PSYC 231 - Chapter 9 - Abraham Maslow

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Department
Psychology
Course
PSYC 231
Professor
Angela Howell- Moneta
Semester
Winter

Description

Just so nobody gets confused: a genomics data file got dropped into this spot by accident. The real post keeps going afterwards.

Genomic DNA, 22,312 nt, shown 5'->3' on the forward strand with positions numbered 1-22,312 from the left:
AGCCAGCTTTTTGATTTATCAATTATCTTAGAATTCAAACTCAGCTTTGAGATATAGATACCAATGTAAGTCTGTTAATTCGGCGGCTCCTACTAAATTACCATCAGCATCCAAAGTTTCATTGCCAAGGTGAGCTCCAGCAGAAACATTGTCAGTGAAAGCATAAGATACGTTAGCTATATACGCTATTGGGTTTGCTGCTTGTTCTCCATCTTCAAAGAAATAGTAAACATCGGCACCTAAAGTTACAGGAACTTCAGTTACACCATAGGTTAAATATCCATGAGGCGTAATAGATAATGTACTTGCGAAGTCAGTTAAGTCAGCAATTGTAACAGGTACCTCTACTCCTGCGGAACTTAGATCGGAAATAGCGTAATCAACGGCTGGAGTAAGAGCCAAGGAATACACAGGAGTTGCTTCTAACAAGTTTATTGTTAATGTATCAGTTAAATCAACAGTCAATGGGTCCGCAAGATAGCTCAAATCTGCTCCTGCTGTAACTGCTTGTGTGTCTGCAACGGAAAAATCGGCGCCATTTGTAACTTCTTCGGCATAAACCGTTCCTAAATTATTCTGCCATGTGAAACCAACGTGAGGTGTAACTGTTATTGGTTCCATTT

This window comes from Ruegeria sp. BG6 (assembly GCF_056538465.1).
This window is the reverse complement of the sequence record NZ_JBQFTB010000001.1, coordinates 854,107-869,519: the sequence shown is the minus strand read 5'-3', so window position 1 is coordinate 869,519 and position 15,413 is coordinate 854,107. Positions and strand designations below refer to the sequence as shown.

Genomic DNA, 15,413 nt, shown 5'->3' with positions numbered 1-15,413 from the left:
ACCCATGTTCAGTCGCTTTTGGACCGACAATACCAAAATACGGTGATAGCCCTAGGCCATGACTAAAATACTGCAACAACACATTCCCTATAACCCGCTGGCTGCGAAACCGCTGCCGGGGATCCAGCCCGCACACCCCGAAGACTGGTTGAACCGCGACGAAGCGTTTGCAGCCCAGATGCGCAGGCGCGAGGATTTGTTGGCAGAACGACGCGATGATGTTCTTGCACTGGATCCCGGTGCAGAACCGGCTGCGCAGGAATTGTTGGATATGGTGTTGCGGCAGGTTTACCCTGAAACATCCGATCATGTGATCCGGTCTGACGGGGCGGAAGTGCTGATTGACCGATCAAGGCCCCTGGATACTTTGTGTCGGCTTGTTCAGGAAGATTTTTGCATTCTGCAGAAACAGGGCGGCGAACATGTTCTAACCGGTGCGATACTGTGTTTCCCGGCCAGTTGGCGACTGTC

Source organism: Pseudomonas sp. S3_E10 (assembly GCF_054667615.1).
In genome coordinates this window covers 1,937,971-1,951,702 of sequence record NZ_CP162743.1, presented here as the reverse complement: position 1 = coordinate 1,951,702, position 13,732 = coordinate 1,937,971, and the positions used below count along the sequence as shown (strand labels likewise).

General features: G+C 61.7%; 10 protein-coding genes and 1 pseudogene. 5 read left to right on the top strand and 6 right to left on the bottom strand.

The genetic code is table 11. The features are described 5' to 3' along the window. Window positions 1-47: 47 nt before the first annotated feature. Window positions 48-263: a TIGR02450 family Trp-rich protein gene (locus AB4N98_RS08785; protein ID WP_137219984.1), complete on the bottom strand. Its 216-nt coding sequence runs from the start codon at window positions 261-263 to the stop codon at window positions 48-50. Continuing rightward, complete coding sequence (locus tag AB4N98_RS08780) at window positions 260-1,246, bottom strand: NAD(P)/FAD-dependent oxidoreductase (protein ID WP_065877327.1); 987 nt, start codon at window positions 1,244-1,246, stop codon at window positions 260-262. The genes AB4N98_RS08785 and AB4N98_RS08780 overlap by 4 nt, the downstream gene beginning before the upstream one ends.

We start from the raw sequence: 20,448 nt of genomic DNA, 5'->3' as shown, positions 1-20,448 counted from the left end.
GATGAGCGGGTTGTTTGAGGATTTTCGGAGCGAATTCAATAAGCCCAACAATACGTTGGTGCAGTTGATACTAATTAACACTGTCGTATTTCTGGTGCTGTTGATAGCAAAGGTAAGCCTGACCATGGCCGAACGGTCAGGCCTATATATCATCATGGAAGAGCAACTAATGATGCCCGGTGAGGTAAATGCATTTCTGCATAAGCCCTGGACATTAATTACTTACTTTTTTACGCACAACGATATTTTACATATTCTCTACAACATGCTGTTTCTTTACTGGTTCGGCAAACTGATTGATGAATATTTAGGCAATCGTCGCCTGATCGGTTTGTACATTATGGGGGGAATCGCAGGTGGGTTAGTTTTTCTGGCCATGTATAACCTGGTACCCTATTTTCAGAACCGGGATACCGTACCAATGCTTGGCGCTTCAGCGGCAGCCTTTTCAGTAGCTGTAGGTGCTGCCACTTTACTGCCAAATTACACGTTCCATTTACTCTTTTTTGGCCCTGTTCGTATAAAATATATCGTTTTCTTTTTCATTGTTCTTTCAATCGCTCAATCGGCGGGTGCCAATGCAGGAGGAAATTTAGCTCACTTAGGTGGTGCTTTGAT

Chapter 9: Abraham Maslow: Needs-Hierarchy Theory Humanistic Approach - Founder of the humanistic psychology movement - Human interests and values are of primary importance - Flourished in 60’s and 70’s - Abraham Maslow and Carl Rogers - Emphasize human strengths + aspirations, conscious free will, and fulfillment of human potential - Objected psychoanalysis - Too limited - Focused on negative – neuroses and psychoses - Objected behaviourism - Focuses only on objective observation of overt behaviour - ‘Mechanized robots’ – likened to lab rats + slow computers Abraham Maslow - Each person is born with the same set of instinctive needs that allow us to grow, develop, and fulfill our potential Personality Development: The Hierarchy of Needs Hierarchy of five innate needs: arranged from strongest to weakest, that activates + directs behaviour Instinctoid needs: innate needs in needs-hierarchy theory - Have a hereditary component - Can be affected/overridden by learning, social expectations, and fear of disapproval - Needs are instinctive, but behaviours are learned – subject to variation between individuals - Lower needs need to be fulfilled before higher needs become influential - Generally only one need will dominate personality at one time Characteristics of Needs 1. The lower the need, the greater its strength, potency, and priority 2. Higher needs appear later in life  Physiological + safety needs – infancy  Belongingness + esteem – adolescence  Self-actualization – midlife 3. Higher needs are less necessary for survival – gratification is postponed  Failure to satisfy a lower need (but not a higher need) causes a crisis  Deficit/deficiency needs – failure to satisfy them produces a deficit or lack in the individual 4. Higher needs do contribute to survival and growth – lead to improved health and longevity  Growth or being needs 5. Satisfaction of higher needs is beneficial psychologically  Leads to contentment, happiness, and fulfillment 6. Gratification of higher needs requires better external circumstances  Social, economic, political 7. A need does not have to be fully satisfied before the next need becomes important  85% of physiological, 70% of safety, 50% of belongingness, 40% of esteem, and 10% of self- actualization – describes a person who is satisfied Self-Actualization: maximum realization and fulfillment of our potentials, talents, and abilities - Fulfill one’s own potentials at the highest level possible Conditions to satisfy self-actualization - Must be free from constraints imposed by society and ourselves - Must not be distracted by the lower-order needs - Must be secure in our self-image and in our relationships with other people; must be able to love and be loved in return - Must have a realistic knowledge of our strengths and weaknesses Exceptions: those who give up lower needs to fulfill a vow of poverty in the name of religion; artists who sacrifice health and security for their work Cognitive needs: innate needs to know and to understand - Appears in late infancy, early childhood - Needs are innate but may be enhanced/inhibited by parents and teachers The Study of Self-Actualizers Metamotivation: the motivation of self-actualizers – maximizing personal potential rather than striving for a p
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